The Blues had a winning western Canada portion of their five game road trip, but the wins against Winnipeg and Edmonton weren’t the most impressive victories the Blues have enjoyed this season.
I am a bottom line guy, so the wins are what I look at. And at the end of the day, they’re what the team looks at, too. But we had an interesting conversation with Coach Ken Hitchcock last week in The Fast Lane, and his approach is different than ours. He said “I really rely more on the way we play than the result. I really have a strong belief that if we play the right way, good things are going to happen.”
He says he knows that if the team is playing the right way and not winning, good things are right around the corner. But, “I also know that when you’re playing the wrong way, bad things are around the corner. And I differentiate between not winning and losing, and there’s a big difference. And it’s the not losing part of the way we play that bothers me a lot, and the not winning part…I don’t want to say I just blow it off and just move on…but I kind of get excited about that because I can see and feel that wins are just around the corner.”
Right now, the Blues seem to be somewhere between losing games and playing the wrong way and not losing. They’ve played eight consecutive poor-to-mediocre games, since a great outing in Tampa on February 12. In the four game homestand in which the Blues went 1-3, they didn’t play well at all. Even in the win over Boston, they were able to take advantage of a rookie goalie making his NHL debut. As a team that wants to score first and build upon the lead, they didn’t score first in any of the games.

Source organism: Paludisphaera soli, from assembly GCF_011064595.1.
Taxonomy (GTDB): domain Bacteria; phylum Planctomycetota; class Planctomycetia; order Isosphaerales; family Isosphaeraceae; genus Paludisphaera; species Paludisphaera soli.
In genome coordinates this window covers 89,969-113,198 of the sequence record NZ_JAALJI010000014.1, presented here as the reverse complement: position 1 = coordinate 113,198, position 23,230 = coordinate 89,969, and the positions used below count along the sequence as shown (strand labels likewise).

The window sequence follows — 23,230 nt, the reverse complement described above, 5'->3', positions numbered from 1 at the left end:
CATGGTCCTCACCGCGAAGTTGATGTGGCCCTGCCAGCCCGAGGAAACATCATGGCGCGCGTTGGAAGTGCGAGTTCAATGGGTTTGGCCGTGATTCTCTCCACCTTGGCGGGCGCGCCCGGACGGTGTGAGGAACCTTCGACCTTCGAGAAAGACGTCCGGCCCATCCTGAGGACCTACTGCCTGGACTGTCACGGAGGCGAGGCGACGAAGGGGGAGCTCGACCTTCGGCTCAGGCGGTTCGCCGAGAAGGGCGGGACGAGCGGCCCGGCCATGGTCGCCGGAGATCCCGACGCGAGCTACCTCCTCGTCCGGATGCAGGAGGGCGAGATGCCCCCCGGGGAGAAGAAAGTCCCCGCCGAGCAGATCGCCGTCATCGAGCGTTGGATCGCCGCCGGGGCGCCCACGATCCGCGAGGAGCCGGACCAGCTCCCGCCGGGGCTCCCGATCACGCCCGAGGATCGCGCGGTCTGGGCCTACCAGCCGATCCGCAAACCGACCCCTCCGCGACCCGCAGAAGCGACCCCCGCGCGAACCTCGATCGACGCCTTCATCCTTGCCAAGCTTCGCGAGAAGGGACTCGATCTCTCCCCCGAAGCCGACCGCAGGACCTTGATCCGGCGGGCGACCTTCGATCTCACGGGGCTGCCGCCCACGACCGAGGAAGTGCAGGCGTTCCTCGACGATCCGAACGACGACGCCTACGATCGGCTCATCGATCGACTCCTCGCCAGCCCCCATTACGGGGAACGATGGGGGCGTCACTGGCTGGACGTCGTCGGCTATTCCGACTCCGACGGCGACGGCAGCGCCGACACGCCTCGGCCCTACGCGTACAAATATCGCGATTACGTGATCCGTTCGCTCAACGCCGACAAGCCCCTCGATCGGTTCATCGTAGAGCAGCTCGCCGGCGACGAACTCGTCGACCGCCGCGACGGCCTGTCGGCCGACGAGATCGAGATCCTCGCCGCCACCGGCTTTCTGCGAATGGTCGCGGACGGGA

At the start of this trip, they were outshot, outhit, and lost the faceoff battle in their shootout win at Winnipeg. They also went 0-2 on the power play. On Saturday night in Edmonton, the Blues did outshoot the Oilers, but once again were outhit. And they were 0-2 on the power play again. In the thirteen February games after Kevin Shattenkirk was injured, the Blues went 3-26 on the power play (11.5%), dropping them from first (24.5%) to fourth (22.8%) in the NHL. In the thirteen games before Shattenkirk got hurt, they were 10-43, 23%. Although the Blues rallied and played well in the late going Sunday night in a shootout loss in Vancouver, they didn’t turn in anything close to a great overall performance.
So the Blues need to play better in the last month and a half of the season to be primed for the playoffs. Hitchcock will take the wins, but he sees the same thing we do…that the Blues need to play better. They need to win more faceoffs and get more hits. Generally, a hit turns into a shot. Faceoff wins and hits provide possession, and the Blues did not do a good job of maintaining puck possession during February.
The other thing the Blues need to have happen is their STL line returning to form. At times during February they were split up, but the offensive numbers were glaring…Vladimir Tarasenko has scored just nine goals in the last two months after scoring eighteen during November and December.
He’s missed the net an alarming amount lately. After scoring 21 points in the first two months, Jori Lehtera scored just twelve points in December, January and February, and fell from a plus-14 in the first two months to a plus-2 in the last three. And Jaden Schwartz had his least productive points-per-game month of the season in February.
In the first game of March on Sunday night in Vancouver, the Blues built a quick 2-0 lead and squandered that before rallying to send the game to a shooutout, but wasted an opportunity to gain two points on first place Nashville.
More importantly, they lost a chance to put more space between themselves and Chicago.
Hitchcock says “I react well and sleep well when I know we’ve played the right way, regardless of the outcome, and I do not sleep well when we do not play the right way.”
There are some things for Hitchcock to be concerned about. The Blues need to have the puck more, they need to be better on the power play, and their most dangerous offensive line needs to be better than it has been so far in 2015. The Blues have the tools to be great, but it sure looks like they’re going to keep Hitchcock up at night trying to find the answers to why they’re not playing as well as they can.